A way to make income that allows flexibility, usually in addition to primary employment.
Imagine this: It’s Friday. After freelancing from a coffee shop all day, you hop in your car to drive for a rideshare during peak hours, before heading home to prepare your spare bedroom for the guests who booked it for the weekend.
Platforms like Fiverr, Etsy, Airbnb and Lyft facilitate this type of low stakes, flexible work and additional income, which some might call a side hustle. According to LinkedIn, freelancers made up a paltry 6 percent of the workforce in 1989, yet are expected to represent 43 percent of the workforce by 2020. More than 44 million Americans work more than one job, according to a survey by Bankrate, with millenials 18-26 years old the most likely age group to have a side hustle.
“People always talk about side hustles as if they’re some special thing, when really all they are is a side job or something you’re doing to generate income or for the passion of it,” says Chris Silva, current associate SEO manager at eHealth in Gold River, and a serial side hustler with a history of patching together supplemental gigs from ecommerce to Airbnb management.
Hustling by itself may have a negative connotation, but co-opting the term seems to mirror the millennial tendency to reclaim edgy words. “Passion project” or “side job” are less threatening alternatives, though side hustle is spiking up as the jargon du jour, according to a Google Trends comparison.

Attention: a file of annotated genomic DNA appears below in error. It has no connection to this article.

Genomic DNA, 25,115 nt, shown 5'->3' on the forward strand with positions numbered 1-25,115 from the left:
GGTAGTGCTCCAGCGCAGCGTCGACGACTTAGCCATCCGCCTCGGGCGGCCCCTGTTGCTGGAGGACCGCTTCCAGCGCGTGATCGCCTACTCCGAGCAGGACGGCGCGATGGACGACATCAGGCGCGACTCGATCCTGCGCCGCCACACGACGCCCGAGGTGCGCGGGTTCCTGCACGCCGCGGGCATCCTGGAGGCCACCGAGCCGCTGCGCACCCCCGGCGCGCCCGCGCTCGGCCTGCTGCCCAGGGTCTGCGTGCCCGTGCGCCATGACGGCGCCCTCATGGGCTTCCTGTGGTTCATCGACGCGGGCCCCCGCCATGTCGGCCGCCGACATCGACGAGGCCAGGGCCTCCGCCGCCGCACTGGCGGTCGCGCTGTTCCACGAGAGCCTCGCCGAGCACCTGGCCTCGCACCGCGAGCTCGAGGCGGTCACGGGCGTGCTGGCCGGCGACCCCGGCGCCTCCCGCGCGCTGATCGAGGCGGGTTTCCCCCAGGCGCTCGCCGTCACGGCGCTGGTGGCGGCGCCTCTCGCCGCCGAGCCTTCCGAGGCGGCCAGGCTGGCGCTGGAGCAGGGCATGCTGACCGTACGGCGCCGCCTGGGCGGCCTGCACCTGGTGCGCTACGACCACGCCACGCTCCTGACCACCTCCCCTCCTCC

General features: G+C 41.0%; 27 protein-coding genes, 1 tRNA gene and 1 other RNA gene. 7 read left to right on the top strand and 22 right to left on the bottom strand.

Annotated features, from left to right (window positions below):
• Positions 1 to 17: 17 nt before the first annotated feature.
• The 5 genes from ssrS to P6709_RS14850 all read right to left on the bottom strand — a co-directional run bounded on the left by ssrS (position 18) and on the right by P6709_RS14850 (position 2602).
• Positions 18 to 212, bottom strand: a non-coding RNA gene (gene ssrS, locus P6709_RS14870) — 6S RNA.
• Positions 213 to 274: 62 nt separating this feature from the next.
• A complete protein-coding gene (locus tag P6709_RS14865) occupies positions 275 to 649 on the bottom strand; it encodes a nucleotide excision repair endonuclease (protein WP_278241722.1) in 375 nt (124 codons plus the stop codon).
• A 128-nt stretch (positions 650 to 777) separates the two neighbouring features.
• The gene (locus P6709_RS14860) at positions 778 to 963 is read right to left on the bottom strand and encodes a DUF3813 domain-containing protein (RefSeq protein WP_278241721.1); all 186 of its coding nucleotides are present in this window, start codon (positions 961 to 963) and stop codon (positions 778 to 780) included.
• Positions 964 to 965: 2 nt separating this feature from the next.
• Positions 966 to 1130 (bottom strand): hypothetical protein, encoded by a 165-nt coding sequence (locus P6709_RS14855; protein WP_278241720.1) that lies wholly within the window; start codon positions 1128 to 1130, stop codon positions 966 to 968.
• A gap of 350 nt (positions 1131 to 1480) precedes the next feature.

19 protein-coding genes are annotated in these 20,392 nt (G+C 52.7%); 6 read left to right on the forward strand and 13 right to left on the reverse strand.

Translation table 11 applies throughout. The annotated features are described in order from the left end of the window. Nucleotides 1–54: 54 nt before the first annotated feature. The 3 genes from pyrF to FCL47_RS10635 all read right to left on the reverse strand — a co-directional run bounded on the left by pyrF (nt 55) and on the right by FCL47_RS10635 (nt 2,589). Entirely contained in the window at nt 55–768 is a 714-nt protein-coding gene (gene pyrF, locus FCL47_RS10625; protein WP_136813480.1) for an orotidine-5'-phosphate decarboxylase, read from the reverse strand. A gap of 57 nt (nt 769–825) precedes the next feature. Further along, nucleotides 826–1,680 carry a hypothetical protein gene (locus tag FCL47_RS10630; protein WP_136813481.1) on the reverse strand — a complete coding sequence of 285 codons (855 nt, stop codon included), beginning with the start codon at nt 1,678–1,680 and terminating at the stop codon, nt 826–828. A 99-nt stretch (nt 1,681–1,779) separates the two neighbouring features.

“The hustle part of side hustle refers to the volume and veracity of your effort,” Silva says. Among other endeavors, Silva transformed a college “beer money” venture flipping electronics online outside of his graduate classes into a brick-and-mortar thrift and second-hand repair store before selling it off post-graduation.
So what are best practices for using the phrase? “Know your audience — if you’re talking to a millennial, they’ll know what you’re talking about. If you’re talking to anyone else, just say side job or project,” Silva says.
Fifty years ago, the average worker might have expected to stay with one employer for the duration of their career, while today more people are working independently and piecing together income from multiple sources. As technology continues to change the way we work, we can file “side hustle” alongside jargon like “gig economy” until the next wave of buzzwords crops up.
Got a word thats been buzzing around your office? Tweet us @Comstocksmag with the hashtag #WhatstheBuzz